The outbreak of war in Europe in 1939 brought shipbuilding contracts to Prince Rupert. Men flooded in to construct frigates and corvettes. The cook prepared 50 lunches before dawn, sending them off with the men after they finished a hearty breakfast.

The two busy years brought a new-found confidence that evaporated with the terrible news delivered by radio in December, 1941. Imperial Japan had attacked the American fleet at Pearl Harbor.

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"My parents knew right away there was going to be problems for them," Dr. Shimizu said.

His father tried to sell the hotel immediately, but was unsuccessful. In a few weeks, the city was inflamed, neighbours turning on their peaceable fellow residents. The Rotary Club, the Ladies Orange Benevolent Society and the local daily newspaper demanded the Japanese Canadians in their midst be rounded up and interned. In March, 130 residents were ordered to leave the city by train.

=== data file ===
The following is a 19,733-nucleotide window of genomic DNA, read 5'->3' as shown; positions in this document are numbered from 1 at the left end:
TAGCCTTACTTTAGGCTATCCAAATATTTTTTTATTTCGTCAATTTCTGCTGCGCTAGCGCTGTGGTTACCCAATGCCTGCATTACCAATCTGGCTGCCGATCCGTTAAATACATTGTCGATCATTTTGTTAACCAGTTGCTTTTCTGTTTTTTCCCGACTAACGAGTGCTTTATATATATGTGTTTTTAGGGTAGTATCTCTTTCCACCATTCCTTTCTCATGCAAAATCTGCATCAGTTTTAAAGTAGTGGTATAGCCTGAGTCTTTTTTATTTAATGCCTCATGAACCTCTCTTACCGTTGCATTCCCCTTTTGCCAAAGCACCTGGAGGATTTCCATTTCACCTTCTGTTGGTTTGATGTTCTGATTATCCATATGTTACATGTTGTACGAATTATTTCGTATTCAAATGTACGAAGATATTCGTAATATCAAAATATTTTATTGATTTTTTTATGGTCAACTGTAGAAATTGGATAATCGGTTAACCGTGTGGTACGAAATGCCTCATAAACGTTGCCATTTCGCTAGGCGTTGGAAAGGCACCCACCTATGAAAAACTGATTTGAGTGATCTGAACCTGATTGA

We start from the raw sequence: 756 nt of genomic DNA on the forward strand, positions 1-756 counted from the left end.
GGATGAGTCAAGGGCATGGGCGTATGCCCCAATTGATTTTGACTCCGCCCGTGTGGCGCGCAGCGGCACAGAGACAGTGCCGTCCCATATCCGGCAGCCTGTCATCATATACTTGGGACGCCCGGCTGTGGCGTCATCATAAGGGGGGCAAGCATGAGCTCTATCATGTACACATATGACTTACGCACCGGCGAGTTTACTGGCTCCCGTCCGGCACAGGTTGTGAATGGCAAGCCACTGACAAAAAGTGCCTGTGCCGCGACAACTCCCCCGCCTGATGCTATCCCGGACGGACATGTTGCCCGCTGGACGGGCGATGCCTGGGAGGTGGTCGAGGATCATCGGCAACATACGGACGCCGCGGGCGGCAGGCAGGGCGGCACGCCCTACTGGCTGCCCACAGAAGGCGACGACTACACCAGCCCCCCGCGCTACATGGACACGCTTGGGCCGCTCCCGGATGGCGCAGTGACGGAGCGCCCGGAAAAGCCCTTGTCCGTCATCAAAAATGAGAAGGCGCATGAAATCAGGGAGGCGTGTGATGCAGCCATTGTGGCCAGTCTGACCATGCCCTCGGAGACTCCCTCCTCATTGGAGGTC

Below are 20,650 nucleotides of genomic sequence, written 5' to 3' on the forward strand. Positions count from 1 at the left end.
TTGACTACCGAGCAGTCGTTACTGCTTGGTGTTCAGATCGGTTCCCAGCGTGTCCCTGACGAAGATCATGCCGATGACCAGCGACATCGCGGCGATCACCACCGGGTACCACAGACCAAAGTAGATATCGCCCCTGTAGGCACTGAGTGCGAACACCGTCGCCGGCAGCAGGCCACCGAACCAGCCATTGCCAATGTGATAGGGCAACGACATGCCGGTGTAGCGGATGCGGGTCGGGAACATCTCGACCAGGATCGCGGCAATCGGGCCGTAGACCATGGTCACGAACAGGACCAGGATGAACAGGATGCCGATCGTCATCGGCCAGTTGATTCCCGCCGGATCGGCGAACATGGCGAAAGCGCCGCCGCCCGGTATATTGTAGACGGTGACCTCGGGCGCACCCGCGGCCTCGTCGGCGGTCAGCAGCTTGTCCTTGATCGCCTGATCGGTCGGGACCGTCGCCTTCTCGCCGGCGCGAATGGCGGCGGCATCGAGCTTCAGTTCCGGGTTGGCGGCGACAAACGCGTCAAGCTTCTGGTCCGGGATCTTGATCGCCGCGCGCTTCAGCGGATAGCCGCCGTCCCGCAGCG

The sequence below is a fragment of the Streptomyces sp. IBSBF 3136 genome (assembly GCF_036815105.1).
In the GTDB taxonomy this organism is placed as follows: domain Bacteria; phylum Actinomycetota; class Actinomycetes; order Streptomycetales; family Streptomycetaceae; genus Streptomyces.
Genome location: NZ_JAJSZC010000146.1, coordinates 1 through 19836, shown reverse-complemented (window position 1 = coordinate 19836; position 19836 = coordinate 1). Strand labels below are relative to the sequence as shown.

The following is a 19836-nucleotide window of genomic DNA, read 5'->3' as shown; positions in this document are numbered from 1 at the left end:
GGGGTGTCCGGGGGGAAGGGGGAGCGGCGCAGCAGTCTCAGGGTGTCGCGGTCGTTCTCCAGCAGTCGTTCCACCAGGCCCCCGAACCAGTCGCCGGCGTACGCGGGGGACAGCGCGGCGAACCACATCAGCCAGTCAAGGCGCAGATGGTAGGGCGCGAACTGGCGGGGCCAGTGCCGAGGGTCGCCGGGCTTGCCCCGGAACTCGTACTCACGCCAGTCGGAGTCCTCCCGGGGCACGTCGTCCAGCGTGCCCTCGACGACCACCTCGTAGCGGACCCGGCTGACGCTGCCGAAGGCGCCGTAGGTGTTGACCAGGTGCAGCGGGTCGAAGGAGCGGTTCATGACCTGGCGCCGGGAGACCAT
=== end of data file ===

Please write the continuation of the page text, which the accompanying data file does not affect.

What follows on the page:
"I remembered being registered and getting a blue card on which I was identified as a Canadian-born enemy alien," he said. "But how can you be both Canadian-born and an alien?"

Henry, then aged 13, a Grade 7 student at Booth Memorial High, remembers a handful of classmates at the train station to see him off. "Where are you going?" one girl asked. "I don't know," he replied. He would never see any of them again.

After several months at Hastings Park in Vancouver, he and his mother and siblings joined their father and his partner at a camp at New Denver, where the men had constructed buildings for their own internment.